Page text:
Telluride Mountainfilm was launched more than 30 years ago by a group of climbers and friends dedicated to educating and inspiring audiences about issues that matter, cultures worth exploring, environments worth preserving and conversations worth sustaining. Still true to the core idea that friends, adventure, passion and powerful ideas are as tantalizing as ever, this 134-minute program offers a six-senses experience of art, adventure, culture and the environment in an eclectic and exciting program of nine short films. 

The show is emceed by a Mountainfilm presenter who guides the audience through the program, often sharing personal stories from his or her interactions with the filmmaker or the film’s subjects.

An image from Lindsay Branham and Jon Kasbe's film "Nascent," courtesy UCSB Arts & Lectures.

An image from Lindsay Branham and Jon Kasbe’s film “Nascent,” courtesy UCSB Arts & Lectures.

Films in the UCSB program will explore the struggle to reach the highest peaks on the planet; marathon life lessons; a BASE jumper’s dream; the triumphs and tribulations of surfing in Iceland; the near-impossibility of skateboarding on the wild, cold Norwegian coast; the power of hope to overcome the greatest differences; discovering a lifeline in the unlikeliest of pursuits; the mental and physical strain of pushing a sport to new heights (literally); and a skier who takes delinquency to new limits.

Here is what to expect:


Wasfia Nazreen doesn’t just climb for the thrill; she climbs for a cause. The first Bangladeshi to scale the Seven Summits, Wasfia has made it her purpose to brave these climbs for the sake of something larger – for the women of Bangladesh. Lyrical and poetic, this short documentary is a reflective character portrait that takes us from the depths of Wasfia’s struggles to the highest peaks on the planet, as we explore what it means to pursue the unknown (Sean Kusanagi, 2016, 11 min.)

Mile 19

Since the inception of the Los Angeles marathon in 1986, 178 runners have completed every race. They’re called “Legacy Runners.” Johnnie Jameson is a member of this special group, but he’s not an elite runner: He’s a working man, a postal employee. But what he lacks in speed, he makes up in creativity. He ran his first marathon backward, finishing in last place. He dribbled a basketball the next year. Each race, wearing his signature Payless shoes, he stops and talks and takes his sweet time. And over the years, the marathon has become a form of therapy for Jameson, who was scarred deeply from serving as an infantryman in Vietnam. The annual challenge of running 26.2 miles has helped him cope, grow and recover from those traumatic experiences. “It’s not about how long you out there, it’s about completing the race,” he says. “You gotta grind it out, because life ain’t nothing but a grind.” This poignant film from Vincent DeLuca conveys a lifetime of lessons in 10 short minutes, spinning a powerful story of resilience, humor and healing. (Vincent DeLuca, 2016, 10 min.)

A still image from Vincent DeLuca's film "Mile 19," courtesy UCSB Arts & Lectures.

A still image from Vincent DeLuca’s film “Mile 19,” courtesy UCSB Arts & Lectures.

The Mysteries

The vision came to Krystle Wright in a dream: a bird’s-eye view of BASE jumpers in flight over a stark desert landscape. When she awoke, the adventure photographer resolved to make that vision into reality. And with that, the dream turned into an obsession – one that led her on a four-and-a-half-year journey of failed attempts, uncooperative weather, disappointments and inward examination. The Mysteries follows a tenacious, and perhaps crazy, quest to chase down an elusive image and provides a glimpse into the kind of singular passion that drives people to reach their goals, regardless of what stands in the way. (Skip Armstrong, 2015, 8 min.)

The Accord

Iceland is an island in the very north Atlantic where the wind is unpredictable at best, where perfect waves are almost as rare as albino elephants and where frigid temps require a full wetsuit arsenal. In other words, being a surfer in Iceland requires a particular mix of hardiness, patience, passion and insanity. And more than anything, it requires befriending that mercurial, capricious, wildly drunken and occasionally benevolent wind. (RC Cone, 2016, 18 min.)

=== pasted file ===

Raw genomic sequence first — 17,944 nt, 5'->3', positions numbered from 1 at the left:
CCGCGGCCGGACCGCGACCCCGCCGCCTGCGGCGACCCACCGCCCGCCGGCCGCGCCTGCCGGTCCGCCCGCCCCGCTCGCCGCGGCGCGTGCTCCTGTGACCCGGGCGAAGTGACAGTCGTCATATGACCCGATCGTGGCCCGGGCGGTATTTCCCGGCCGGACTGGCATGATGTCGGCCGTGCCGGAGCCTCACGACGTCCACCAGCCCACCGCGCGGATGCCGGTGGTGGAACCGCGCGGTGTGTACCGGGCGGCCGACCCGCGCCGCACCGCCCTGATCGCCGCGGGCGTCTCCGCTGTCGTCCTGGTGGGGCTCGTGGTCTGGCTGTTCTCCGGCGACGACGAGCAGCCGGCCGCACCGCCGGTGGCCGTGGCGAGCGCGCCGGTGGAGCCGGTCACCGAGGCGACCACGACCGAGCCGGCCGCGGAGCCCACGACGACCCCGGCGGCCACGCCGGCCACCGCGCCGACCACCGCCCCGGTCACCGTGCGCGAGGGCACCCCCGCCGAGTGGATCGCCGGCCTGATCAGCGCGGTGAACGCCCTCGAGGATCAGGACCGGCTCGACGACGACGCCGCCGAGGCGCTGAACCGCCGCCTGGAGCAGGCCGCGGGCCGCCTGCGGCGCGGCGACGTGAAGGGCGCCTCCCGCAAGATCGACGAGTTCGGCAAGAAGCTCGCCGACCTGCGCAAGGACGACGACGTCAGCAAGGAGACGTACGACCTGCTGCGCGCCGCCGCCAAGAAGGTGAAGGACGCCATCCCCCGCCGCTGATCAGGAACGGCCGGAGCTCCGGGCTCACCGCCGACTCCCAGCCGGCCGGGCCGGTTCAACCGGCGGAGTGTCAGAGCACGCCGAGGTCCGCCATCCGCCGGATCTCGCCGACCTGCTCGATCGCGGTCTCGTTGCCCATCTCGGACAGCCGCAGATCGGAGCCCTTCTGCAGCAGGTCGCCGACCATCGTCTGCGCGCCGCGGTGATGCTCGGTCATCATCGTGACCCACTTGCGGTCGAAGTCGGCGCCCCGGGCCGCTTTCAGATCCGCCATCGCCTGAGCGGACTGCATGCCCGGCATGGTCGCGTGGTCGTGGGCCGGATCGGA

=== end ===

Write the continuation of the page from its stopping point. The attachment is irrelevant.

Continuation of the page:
Mot Nord

Ice, driftwood, foamy waves and … skateboards? In this poetic short film by Jørn Nyseth Ranum, four skaters head north to the cold Norwegian coast, applying their urban skills to a wild canvas of beach flotsam, frozen sand and pastel skies. The result is a beautiful mashup – biting winds and short days, ollies and one ephemeral quarterpipe. (Jørn Nyseth Ranum, 2016, 10 min.)


Nascent is proof of how short films can impart big messages. It’s a simple premise: two children, a Christian boy and a Muslim girl, give their perspectives on growing up in the divided and desperately poor Central African Republic. Despite differences in their upbringings and religious backgrounds, the pair share a hopeful vision of peace that would allow them to be friends. This could have been an awkward film or, worse, a treacly one. But in the hands of director Lindsay Branham (who attended school in Telluride in 5th and 6th grade), the result is a thoughtful and powerful documentary that asks the simple question: Why can’t we all just get along? (Lindsay Branham and Jon Kasbe, 2015, 7 min.)


Growing up in East Baltimore surrounded by poverty and violence is hard enough, and Coffin Nachtmahr had the added challenge of being different. He stutters. He never quite fit in, and he was picked on. Then he discovered a lifeline in the unlikeliest of pursuits: yo-yoing. In the subculture of “throwers,” he found purpose, acceptance and community. Today, Coffin is the city’s best, transforming the simple activity of yo-yoing into a transfixing dance of creativity, innovation and connection. (Darren Durlach and Dave Larson, 2016, 10 min.)

High and Mighty

The no-fall zone: It’s what makes highball bouldering the new cutting edge of climbing, where miniscule holds and overhanging routes can stretch more than 30 feet above the ground with no protection beyond a pile of crash pads below. But the thing about pushing bouldering to new heights – literally – is that the consequences also rise. Broken bones, concussions and trips to the hospital are among the more unfortunate results. And sometimes, the mental toughness required is even more strenuous than the actual climbing. This documentary from Sender Films follows the wild personalities who are pushing bouldering into high and mighty places it’s never been before. (Nick Rosen, Peter Mortimer and Josh Lowell, 2015, 20 min.)

One of Those Days 3

A manhunt is underway in the Alps to arrest French skier Candide Thovex. His crime? Where do we start? Dude skis over a helicopter, into camera vans, hits trees, interrupts races and busts through barns. In One of those Days 3, he takes his POV delinquency to new limits. (Candide Thovex, 2016, 5 min.)

Telluride Mountainfilm on Tour is presented by UCSB Arts & Lectures.

2016 Intro by Stash Wislocki from Tour Screeners on Vimeo.

Tickets are $15 for the general public and $10 for UCSB students and youths 18 & under (Current ID required). For tickets or more information, call UCSB Arts & Lectures at 805/893-3535 or purchase online at

Leslie Dinaberg

Originally published in Santa Barbara Seasons on October 15, 2016.